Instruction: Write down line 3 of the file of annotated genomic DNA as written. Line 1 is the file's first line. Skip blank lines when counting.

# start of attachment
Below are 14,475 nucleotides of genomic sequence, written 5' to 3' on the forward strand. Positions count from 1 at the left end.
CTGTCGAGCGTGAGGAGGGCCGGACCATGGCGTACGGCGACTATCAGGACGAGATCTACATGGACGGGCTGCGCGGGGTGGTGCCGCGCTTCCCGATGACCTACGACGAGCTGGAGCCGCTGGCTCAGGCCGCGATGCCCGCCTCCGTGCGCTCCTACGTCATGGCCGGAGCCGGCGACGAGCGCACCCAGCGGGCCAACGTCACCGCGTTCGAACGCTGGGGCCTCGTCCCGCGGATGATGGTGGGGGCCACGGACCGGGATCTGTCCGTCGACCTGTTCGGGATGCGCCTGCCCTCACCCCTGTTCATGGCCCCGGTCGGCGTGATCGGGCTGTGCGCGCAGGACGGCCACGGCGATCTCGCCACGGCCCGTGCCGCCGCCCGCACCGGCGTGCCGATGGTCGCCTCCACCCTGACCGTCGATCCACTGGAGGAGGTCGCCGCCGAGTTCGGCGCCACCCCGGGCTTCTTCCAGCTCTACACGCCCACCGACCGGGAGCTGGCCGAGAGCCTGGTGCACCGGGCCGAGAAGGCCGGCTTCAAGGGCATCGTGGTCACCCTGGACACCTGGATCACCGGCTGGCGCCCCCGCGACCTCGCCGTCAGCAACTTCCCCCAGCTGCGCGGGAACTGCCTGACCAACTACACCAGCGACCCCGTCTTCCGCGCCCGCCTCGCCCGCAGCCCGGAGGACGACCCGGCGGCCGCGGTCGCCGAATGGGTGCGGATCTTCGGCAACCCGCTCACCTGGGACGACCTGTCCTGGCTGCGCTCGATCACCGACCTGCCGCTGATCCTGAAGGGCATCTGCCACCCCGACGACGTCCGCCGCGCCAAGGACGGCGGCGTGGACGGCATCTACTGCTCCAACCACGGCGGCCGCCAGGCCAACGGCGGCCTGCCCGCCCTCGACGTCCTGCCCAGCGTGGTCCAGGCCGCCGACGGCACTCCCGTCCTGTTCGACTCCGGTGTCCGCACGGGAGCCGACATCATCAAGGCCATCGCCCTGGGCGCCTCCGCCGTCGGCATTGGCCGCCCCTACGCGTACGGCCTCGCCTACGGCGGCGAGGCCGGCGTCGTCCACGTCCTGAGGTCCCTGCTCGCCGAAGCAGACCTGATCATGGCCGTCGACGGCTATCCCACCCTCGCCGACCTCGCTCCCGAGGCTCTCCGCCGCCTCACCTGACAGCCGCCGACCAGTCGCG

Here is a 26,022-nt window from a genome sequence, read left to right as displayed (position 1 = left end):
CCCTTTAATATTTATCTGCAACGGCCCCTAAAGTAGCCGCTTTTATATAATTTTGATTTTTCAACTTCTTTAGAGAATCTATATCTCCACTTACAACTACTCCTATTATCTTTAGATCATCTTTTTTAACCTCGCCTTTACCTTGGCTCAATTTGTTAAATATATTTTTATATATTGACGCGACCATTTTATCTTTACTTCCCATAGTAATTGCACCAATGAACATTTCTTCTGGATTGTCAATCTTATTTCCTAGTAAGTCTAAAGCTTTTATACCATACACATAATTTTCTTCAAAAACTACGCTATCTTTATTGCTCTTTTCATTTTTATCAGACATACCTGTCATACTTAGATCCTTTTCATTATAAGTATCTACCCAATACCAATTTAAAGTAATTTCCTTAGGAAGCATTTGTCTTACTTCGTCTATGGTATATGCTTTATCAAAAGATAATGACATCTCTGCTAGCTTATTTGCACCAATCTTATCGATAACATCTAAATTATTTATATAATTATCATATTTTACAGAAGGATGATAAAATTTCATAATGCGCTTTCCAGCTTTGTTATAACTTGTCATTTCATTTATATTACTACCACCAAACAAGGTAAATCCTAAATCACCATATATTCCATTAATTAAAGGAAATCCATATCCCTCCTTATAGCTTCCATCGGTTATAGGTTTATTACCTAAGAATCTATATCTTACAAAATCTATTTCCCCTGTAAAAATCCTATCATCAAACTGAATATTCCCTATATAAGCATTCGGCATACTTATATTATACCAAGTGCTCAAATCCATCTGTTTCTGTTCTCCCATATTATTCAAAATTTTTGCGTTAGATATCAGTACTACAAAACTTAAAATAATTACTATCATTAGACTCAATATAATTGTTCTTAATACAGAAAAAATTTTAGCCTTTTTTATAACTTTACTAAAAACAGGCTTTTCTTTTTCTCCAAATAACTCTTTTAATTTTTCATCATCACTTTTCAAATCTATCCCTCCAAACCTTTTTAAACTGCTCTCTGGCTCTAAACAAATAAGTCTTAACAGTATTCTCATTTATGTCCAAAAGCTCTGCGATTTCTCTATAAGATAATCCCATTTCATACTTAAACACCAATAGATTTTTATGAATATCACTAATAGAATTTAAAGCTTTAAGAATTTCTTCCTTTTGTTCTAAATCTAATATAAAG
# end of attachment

Here is a 26,022-nt window from a genome sequence, read left to right as displayed (position 1 = left end):